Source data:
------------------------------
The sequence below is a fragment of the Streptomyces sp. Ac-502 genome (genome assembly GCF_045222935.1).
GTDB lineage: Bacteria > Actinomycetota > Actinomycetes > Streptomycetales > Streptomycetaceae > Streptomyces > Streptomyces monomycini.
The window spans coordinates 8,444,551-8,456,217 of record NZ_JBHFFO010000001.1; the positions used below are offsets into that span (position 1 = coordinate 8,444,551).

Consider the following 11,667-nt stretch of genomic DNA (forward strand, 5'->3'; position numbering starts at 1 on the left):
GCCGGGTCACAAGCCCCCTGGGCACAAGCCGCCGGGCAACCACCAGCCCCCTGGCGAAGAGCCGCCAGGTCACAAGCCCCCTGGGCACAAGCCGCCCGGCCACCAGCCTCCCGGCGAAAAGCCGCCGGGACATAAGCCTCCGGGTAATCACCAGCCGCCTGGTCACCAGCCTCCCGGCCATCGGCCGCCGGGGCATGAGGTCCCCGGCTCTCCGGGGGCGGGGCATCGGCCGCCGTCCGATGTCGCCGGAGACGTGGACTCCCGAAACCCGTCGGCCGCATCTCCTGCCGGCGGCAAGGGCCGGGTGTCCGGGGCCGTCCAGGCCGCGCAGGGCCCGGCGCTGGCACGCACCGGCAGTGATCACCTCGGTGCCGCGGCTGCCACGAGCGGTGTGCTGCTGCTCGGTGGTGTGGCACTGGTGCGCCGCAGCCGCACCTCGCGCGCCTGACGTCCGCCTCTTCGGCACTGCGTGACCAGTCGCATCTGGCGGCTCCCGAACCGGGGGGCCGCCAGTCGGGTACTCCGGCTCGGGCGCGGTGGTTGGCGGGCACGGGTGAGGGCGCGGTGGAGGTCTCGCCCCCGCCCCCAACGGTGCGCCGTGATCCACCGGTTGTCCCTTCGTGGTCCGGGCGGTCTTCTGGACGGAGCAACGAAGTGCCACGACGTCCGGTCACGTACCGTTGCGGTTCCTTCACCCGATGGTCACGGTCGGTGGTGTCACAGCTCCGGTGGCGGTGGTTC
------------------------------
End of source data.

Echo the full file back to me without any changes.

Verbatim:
The sequence below is a fragment of the Streptomyces sp. Ac-502 genome (genome assembly GCF_045222935.1).
GTDB lineage: Bacteria > Actinomycetota > Actinomycetes > Streptomycetales > Streptomycetaceae > Streptomyces > Streptomyces monomycini.
The window spans coordinates 8,444,551-8,456,217 of record NZ_JBHFFO010000001.1; the positions used below are offsets into that span (position 1 = coordinate 8,444,551).

Consider the following 11,667-nt stretch of genomic DNA (forward strand, 5'->3'; position numbering starts at 1 on the left):
GCCGGGTCACAAGCCCCCTGGGCACAAGCCGCCGGGCAACCACCAGCCCCCTGGCGAAGAGCCGCCAGGTCACAAGCCCCCTGGGCACAAGCCGCCCGGCCACCAGCCTCCCGGCGAAAAGCCGCCGGGACATAAGCCTCCGGGTAATCACCAGCCGCCTGGTCACCAGCCTCCCGGCCATCGGCCGCCGGGGCATGAGGTCCCCGGCTCTCCGGGGGCGGGGCATCGGCCGCCGTCCGATGTCGCCGGAGACGTGGACTCCCGAAACCCGTCGGCCGCATCTCCTGCCGGCGGCAAGGGCCGGGTGTCCGGGGCCGTCCAGGCCGCGCAGGGCCCGGCGCTGGCACGCACCGGCAGTGATCACCTCGGTGCCGCGGCTGCCACGAGCGGTGTGCTGCTGCTCGGTGGTGTGGCACTGGTGCGCCGCAGCCGCACCTCGCGCGCCTGACGTCCGCCTCTTCGGCACTGCGTGACCAGTCGCATCTGGCGGCTCCCGAACCGGGGGGCCGCCAGTCGGGTACTCCGGCTCGGGCGCGGTGGTTGGCGGGCACGGGTGAGGGCGCGGTGGAGGTCTCGCCCCCGCCCCCAACGGTGCGCCGTGATCCACCGGTTGTCCCTTCGTGGTCCGGGCGGTCTTCTGGACGGAGCAACGAAGTGCCACGACGTCCGGTCACGTACCGTTGCGGTTCCTTCACCCGATGGTCACGGTCGGTGGTGTCACAGCTCCGGTGGCGGTGGTTC